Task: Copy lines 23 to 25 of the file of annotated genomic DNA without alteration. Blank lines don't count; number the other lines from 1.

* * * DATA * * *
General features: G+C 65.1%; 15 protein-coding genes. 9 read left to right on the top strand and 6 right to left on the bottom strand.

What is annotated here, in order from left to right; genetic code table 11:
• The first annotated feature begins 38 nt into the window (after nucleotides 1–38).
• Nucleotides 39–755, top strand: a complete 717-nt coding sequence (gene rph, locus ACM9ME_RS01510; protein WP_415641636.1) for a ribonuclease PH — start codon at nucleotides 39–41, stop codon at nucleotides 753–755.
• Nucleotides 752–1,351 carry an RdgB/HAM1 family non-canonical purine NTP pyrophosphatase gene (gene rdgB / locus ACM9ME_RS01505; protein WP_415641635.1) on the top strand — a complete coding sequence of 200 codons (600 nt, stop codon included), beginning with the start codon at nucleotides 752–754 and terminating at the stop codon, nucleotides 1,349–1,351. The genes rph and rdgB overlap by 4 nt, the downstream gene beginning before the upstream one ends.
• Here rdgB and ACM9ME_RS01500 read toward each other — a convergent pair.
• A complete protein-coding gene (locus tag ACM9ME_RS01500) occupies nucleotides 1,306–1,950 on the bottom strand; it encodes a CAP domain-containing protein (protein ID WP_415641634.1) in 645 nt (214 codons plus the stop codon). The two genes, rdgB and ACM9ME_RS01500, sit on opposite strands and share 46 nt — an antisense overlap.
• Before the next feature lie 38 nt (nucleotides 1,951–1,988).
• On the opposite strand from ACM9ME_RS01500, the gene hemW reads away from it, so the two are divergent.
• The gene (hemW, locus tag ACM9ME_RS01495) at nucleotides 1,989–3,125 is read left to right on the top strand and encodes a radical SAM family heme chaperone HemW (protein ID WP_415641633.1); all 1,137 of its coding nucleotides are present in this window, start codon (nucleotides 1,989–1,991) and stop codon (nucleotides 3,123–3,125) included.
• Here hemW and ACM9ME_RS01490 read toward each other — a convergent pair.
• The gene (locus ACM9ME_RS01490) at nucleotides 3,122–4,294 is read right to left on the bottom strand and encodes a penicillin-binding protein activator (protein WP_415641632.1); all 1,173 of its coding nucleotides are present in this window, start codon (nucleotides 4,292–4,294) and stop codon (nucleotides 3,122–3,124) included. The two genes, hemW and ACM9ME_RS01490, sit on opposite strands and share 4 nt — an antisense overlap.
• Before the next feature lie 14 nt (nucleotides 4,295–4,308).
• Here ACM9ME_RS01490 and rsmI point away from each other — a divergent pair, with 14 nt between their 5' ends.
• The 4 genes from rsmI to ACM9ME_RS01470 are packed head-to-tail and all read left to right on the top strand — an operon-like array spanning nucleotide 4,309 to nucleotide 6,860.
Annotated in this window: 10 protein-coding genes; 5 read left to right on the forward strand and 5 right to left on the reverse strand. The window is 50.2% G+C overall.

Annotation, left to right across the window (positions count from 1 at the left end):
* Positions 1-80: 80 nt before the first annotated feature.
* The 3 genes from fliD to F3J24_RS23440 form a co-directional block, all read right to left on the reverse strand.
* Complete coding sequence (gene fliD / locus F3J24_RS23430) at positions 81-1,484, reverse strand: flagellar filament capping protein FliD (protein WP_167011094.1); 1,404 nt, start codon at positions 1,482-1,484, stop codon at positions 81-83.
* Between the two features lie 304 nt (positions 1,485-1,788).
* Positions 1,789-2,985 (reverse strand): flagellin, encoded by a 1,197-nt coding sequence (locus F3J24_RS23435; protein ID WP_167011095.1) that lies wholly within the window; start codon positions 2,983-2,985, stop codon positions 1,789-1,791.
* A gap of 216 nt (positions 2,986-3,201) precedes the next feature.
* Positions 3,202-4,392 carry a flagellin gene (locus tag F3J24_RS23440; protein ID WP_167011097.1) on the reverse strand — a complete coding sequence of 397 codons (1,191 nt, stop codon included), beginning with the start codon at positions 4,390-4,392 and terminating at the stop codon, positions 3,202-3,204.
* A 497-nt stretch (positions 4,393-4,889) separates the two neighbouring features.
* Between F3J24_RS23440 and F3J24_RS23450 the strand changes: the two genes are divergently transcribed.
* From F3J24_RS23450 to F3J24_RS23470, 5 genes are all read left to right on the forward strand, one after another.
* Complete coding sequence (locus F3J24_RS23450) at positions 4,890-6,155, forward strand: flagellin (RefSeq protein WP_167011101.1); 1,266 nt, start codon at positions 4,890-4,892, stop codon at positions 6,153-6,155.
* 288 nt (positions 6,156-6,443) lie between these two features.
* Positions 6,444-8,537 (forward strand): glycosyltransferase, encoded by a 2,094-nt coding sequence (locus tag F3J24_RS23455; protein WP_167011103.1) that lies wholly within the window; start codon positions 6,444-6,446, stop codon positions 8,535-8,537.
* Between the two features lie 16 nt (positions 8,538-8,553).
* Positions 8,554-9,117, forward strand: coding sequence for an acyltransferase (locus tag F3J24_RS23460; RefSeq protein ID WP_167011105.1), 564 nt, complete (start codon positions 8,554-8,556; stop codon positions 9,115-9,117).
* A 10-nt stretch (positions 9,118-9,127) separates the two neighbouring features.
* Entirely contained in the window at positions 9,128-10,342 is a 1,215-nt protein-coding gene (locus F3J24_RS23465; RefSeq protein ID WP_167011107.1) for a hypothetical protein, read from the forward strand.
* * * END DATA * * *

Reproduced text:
* A gap of 216 nt (positions 2,986-3,201) precedes the next feature.
* Positions 3,202-4,392 carry a flagellin gene (locus tag F3J24_RS23440; protein ID WP_167011097.1) on the reverse strand — a complete coding sequence of 397 codons (1,191 nt, stop codon included), beginning with the start codon at positions 4,390-4,392 and terminating at the stop codon, positions 3,202-3,204.
* A 497-nt stretch (positions 4,393-4,889) separates the two neighbouring features.